I’m no expert on the housing crisis; I am the crisis.
After five apartments and 14 roommates in two years, Vancouver has drained every hope I had of finding a suitable home. I’m an international university student from Mexico who moved to Canada from the U.S. in search of a more welcoming country and more affordable tuition, ignorant of the financial challenges students face in Vancouver.
A year ago I settled for a basement suite with a perfect view of the feet of passersby, the smell of skunks, the trickling sound of dogs peeing and the loud noise of late-night clubbers. It also features a plywood sheet that serves as a bedroom wall and dining table, and a living room smaller than a Starbucks washroom. We accept this so my girlfriend and I can live within walking distance of our minimum wage jobs, because commuting 45 minutes late at night after closing a restaurant is unbearable when you have to take university classes early the next morning.
There is only one bedroom in our apartment for us and our roommate, but we found a way to make space for three people when my girlfriend moved in after the crisis in Venezuela left her family without resources to cover her tuition and living expenses, and prevented her from going home anytime soon. We sleep in the end of the tiny living room, underneath the only two windows. After multiple rearrangements, we decided to put the bed there, concluding that good feng shui is not possible in a 400-square-foot apartment for three.
International students face unique challenges finding a convenient and affordable place to live. Many of us arrive under precarious circumstances and others suffer from sudden changes in their financial situations. My own situation changed abruptly after my parents divorced and their living expenses increased.
Renting in Vancouver is a high-anxiety endeavour. Our best chance when viewing rentals is to assume the role of wealthy international students with unlimited parental funding. Wear a fancy watch, bring unnecessary paperwork and pretend rich is the only language we speak.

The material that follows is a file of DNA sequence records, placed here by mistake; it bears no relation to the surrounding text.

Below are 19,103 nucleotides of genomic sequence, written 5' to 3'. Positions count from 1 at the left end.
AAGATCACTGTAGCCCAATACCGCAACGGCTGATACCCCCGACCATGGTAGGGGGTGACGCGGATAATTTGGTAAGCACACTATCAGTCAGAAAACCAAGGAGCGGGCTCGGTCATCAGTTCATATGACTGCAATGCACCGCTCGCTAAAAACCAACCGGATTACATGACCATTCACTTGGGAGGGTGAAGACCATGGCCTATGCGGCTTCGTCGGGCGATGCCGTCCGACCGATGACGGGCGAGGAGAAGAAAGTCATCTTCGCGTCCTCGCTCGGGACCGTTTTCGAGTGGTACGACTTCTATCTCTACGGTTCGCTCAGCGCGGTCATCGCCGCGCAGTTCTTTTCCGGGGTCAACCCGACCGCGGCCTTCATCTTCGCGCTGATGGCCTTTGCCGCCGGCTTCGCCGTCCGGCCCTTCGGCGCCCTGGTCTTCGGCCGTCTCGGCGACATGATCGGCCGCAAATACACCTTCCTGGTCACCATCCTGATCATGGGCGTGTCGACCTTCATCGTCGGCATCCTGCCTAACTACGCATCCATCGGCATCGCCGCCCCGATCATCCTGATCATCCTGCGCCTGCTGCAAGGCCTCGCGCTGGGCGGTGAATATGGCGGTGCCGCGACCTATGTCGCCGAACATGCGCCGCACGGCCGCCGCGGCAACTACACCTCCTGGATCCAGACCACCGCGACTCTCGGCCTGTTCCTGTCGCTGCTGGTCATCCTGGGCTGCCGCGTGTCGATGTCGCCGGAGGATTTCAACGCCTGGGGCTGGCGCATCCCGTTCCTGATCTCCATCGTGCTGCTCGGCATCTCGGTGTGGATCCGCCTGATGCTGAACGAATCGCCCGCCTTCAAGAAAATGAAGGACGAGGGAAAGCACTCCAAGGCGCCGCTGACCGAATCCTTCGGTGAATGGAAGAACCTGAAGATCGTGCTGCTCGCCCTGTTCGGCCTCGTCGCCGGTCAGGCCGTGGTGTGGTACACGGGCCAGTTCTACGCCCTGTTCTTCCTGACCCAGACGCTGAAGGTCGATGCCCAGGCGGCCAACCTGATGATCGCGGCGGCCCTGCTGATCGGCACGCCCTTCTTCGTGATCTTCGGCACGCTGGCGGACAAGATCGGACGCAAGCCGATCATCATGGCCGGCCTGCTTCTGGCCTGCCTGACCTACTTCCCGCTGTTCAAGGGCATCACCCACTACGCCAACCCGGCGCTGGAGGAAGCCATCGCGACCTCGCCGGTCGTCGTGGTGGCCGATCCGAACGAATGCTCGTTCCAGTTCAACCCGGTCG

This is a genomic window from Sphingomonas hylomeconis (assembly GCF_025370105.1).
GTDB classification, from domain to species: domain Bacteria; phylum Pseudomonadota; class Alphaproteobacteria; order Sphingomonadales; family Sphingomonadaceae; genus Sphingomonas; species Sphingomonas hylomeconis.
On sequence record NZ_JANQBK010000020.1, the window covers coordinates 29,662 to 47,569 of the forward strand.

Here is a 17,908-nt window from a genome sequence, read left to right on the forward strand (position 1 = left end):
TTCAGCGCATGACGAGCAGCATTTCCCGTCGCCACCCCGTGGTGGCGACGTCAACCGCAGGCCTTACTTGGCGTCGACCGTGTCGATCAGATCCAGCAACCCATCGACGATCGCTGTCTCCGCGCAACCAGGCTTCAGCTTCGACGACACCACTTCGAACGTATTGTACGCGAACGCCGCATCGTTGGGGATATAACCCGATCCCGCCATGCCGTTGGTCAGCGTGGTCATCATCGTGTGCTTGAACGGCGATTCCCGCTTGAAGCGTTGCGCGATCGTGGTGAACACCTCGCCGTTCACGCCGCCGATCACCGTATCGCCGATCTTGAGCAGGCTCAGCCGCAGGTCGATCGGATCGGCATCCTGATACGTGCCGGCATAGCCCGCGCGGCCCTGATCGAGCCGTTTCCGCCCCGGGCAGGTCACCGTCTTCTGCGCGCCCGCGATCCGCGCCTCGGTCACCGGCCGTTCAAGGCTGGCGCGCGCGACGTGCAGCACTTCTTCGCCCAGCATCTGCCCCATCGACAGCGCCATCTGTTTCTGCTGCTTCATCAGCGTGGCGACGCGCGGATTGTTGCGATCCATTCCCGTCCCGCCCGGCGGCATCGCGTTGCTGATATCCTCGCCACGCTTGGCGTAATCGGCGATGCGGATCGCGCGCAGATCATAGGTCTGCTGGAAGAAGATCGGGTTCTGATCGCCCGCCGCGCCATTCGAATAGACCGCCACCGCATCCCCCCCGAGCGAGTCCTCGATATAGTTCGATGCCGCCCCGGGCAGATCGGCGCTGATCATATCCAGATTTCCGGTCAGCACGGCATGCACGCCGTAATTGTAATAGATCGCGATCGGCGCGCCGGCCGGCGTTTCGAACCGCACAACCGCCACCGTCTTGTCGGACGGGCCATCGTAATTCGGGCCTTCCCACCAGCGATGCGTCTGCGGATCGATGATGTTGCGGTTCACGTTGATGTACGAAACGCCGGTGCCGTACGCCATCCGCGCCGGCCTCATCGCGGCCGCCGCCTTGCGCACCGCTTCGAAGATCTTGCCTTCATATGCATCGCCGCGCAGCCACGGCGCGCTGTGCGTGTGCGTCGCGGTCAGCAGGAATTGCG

Following my arrival in Vancouver, after living in noisy hostels and suburban Airbnbs, a Craigslist posting of a one-bedroom apartment seemed to be the answer. The phone call was quick; our offer was accepted. We signed the contract for what we naively thought was a fair price of $1,650. We even celebrated with a Cariboo six-pack.
It was all for nothing. We were kicked out after a few months and told that our construction of a temporary room divider was a reason for eviction. The real reason — the building manager that we spoke to had us sign a fake contract. He was subletting the place to make some extra cash without the owner’s knowledge.
It was only after the owners fired him that the new manager discovered his scheme. The eviction was a nightmare. I had to look for a new place within three weeks in the middle of the semester, and move all my secondhand furniture that had taken months to buy and transport.
A month of couchsurfing led to a small den for $700 a month in a shared apartment. Three months of that was enough; the landlord wouldn’t allow family visitors to spend the night and increased the den’s rent by $200.
I was too inexperienced and frightened to fight back, so I moved near Metrotown for the summer, convinced that I would eventually get used to commuting 45 minutes to work. I never did, and soon started a new search to return downtown. My current West End apartment, inadequate as it is, became my home when I luckily found a landlord originally from Mexico who cares for international students and their struggles, but this is a rare case.
Adequate housing is a human right, not a luxury to be enjoyed by a few. In this city, youth are crowding in basements, elders are being displaced and the only people with rightful claim to this land often lack a place to live.
I am grateful to call Vancouver home, but wish its beauty was also reflected in average peoples’ ability to inhabit it. My education in Vancouver was never planned; in 2015, after visiting some friends, I felt in love with what seemed a flawless multicultural city, completely blind of its social inequalities. As connected as I may sometimes feel to this land, until Vancouver gives back the unconditional love I’ve given it, I will remain the crisis.